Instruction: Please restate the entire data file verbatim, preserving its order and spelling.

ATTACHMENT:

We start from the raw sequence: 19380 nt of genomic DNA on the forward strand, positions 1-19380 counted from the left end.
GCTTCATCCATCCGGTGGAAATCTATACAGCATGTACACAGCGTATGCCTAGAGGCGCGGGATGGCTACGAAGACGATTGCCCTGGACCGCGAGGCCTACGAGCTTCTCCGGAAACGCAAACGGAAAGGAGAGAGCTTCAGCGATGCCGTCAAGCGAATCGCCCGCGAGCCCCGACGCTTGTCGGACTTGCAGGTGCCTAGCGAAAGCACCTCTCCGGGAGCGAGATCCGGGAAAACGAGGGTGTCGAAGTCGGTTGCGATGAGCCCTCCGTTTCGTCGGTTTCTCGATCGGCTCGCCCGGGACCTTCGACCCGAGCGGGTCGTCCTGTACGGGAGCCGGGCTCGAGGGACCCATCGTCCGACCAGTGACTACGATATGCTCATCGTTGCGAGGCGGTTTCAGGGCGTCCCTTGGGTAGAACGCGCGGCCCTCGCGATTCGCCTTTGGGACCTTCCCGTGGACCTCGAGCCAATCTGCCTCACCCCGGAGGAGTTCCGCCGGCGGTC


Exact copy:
We start from the raw sequence: 19380 nt of genomic DNA on the forward strand, positions 1-19380 counted from the left end.
GCTTCATCCATCCGGTGGAAATCTATACAGCATGTACACAGCGTATGCCTAGAGGCGCGGGATGGCTACGAAGACGATTGCCCTGGACCGCGAGGCCTACGAGCTTCTCCGGAAACGCAAACGGAAAGGAGAGAGCTTCAGCGATGCCGTCAAGCGAATCGCCCGCGAGCCCCGACGCTTGTCGGACTTGCAGGTGCCTAGCGAAAGCACCTCTCCGGGAGCGAGATCCGGGAAAACGAGGGTGTCGAAGTCGGTTGCGATGAGCCCTCCGTTTCGTCGGTTTCTCGATCGGCTCGCCCGGGACCTTCGACCCGAGCGGGTCGTCCTGTACGGGAGCCGGGCTCGAGGGACCCATCGTCCGACCAGTGACTACGATATGCTCATCGTTGCGAGGCGGTTTCAGGGCGTCCCTTGGGTAGAACGCGCGGCCCTCGCGATTCGCCTTTGGGACCTTCCCGTGGACCTCGAGCCAATCTGCCTCACCCCGGAGGAGTTCCGCCGGCGGTC